A recent class action lawsuit has been filed by a group of plaintiffs against PHH Corporation d/b/a PHH Mortgage Services (PHH). The plaintiffs allege that PHH Mortgage Services has breached their contract, violated the covenant of good faith and fair dealing, violated both the New York General Business Law and the Illinois Consumer Fraud and Deceptive Business Practices Act, and acted in a way which was unjustly enriching them. They are seeking to recover the unfair fees that PHH charged them and keep PHH from charging future customers these fees.
For years, PHH has been unjustly amassing substantial profits by exploiting homeowners who rely on them for their mortgage servicing needs. Taking advantage of the fact that borrowers have no say in choosing their mortgage servicer, PHH leverages their captive audience to maximize revenue. While the company saves money when borrowers utilize electronic funds transfers (EFT) as their payment method, they have chosen to impose exorbitant “convenience fees” or “processing fees” (or “Pay-to-Pay” fees) for customers who prefer to make their payments on a monthly basis. Although PHH currently permits borrowers to use a pre-authorized, reoccurring EFT transaction over the Automated Clearing House (ACH) network without charge, they still tack on disproportionate fees of up to $19.50 for those who choose to make the same transaction manually each month.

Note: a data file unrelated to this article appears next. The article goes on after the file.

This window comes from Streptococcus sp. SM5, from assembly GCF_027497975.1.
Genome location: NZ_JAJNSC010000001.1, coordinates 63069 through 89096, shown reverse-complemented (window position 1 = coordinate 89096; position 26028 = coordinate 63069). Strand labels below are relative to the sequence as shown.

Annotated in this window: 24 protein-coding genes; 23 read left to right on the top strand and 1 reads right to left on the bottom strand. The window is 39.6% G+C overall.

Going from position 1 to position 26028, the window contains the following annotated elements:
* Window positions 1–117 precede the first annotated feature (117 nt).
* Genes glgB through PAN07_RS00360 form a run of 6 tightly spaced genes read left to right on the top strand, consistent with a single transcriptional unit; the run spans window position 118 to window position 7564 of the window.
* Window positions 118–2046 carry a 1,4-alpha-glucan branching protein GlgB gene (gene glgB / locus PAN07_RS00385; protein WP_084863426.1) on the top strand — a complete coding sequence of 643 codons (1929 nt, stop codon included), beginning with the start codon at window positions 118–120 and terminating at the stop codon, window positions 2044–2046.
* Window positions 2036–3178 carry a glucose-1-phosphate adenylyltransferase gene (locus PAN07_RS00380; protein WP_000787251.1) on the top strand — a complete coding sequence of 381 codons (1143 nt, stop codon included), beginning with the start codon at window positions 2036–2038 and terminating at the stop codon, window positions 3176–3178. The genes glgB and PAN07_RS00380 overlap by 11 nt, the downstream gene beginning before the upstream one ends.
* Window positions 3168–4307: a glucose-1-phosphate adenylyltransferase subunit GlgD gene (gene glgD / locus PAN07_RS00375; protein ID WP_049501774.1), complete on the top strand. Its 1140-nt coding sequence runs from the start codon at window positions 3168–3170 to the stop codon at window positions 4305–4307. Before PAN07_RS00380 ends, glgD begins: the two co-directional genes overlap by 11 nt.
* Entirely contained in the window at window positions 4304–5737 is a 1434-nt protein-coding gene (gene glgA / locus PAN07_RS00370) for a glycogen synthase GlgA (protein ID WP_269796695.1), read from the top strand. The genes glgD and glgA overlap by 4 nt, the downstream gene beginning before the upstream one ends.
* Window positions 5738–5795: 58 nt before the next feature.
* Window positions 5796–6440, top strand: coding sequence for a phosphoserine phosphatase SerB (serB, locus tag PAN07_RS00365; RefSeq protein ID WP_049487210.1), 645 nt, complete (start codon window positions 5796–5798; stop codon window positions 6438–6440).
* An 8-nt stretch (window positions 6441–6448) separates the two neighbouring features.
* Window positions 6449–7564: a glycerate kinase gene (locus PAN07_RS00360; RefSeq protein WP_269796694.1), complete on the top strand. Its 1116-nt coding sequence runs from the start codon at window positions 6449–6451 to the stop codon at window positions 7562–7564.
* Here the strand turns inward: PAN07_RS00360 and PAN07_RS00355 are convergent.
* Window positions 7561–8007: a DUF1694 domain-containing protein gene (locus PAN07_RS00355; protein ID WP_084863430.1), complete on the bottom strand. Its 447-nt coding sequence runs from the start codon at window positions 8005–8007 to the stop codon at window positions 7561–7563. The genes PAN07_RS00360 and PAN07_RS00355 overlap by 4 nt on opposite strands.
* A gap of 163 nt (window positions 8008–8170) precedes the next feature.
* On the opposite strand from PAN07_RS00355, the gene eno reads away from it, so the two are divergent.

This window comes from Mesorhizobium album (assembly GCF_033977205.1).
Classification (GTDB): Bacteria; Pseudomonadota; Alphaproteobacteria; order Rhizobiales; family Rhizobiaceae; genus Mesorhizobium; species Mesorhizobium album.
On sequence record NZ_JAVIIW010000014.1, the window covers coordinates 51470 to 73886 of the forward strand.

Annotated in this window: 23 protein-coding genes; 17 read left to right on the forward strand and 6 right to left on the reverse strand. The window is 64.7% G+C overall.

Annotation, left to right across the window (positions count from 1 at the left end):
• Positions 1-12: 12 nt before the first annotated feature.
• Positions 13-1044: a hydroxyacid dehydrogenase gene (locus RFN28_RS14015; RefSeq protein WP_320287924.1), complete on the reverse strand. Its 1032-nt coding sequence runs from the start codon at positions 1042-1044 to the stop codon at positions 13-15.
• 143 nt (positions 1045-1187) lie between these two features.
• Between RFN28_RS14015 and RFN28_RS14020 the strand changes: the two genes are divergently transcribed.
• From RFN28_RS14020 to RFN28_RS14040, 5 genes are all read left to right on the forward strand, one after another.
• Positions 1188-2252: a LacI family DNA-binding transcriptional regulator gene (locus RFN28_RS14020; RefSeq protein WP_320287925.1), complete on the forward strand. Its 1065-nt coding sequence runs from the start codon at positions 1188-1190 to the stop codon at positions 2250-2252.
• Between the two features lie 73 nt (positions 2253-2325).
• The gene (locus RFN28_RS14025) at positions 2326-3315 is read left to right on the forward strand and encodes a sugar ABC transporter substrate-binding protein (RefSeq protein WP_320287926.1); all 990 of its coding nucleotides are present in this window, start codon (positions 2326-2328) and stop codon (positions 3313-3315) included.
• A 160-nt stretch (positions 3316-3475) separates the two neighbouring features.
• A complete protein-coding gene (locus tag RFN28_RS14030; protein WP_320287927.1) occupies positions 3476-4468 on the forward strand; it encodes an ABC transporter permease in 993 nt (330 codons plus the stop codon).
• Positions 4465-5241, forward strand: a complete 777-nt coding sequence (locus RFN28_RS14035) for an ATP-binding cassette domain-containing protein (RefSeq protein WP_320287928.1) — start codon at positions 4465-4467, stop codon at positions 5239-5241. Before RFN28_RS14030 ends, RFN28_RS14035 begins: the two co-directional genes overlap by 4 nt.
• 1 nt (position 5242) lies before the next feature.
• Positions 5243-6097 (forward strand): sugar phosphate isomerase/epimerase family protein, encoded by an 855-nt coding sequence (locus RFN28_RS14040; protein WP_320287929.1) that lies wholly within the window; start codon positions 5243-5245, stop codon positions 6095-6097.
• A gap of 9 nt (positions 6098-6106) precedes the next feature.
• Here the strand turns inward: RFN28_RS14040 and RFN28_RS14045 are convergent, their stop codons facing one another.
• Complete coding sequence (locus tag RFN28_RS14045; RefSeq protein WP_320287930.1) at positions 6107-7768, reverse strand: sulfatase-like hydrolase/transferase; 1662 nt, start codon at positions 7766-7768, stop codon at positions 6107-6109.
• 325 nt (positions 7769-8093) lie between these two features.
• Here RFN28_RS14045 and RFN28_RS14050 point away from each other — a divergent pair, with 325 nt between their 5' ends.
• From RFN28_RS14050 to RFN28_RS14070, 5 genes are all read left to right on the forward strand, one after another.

This class action lawsuit seeks to hold PHH accountable for making their customers “Pay-to-Pay” their mortgages. PHH services mortgages for many lower income borrowers who obtained loans through the Federal Housing Administration (FHA). Under the FHA guidelines, mortgage servicers cannot charge borrowers additional fees. According to the complaint, PHH “has aggressively sought out ways to force these fees on borrowers,” by attempting to make borrowers amend their mortgage agreements in such a way as to enshrine the Pay-to-Pay fees “each time the borrower elects to pay in a method not specifically provided for in the borrower’s original note agreement for the duration of the mortgage agreement.”
The case is Anntwanette Jones and Lucinda Allard v. PHH Mortgage Corporation d/b/a PHH Mortgage Services, case no.: 1:23-cv-1040 in the United States District Court for the District of New Jersey.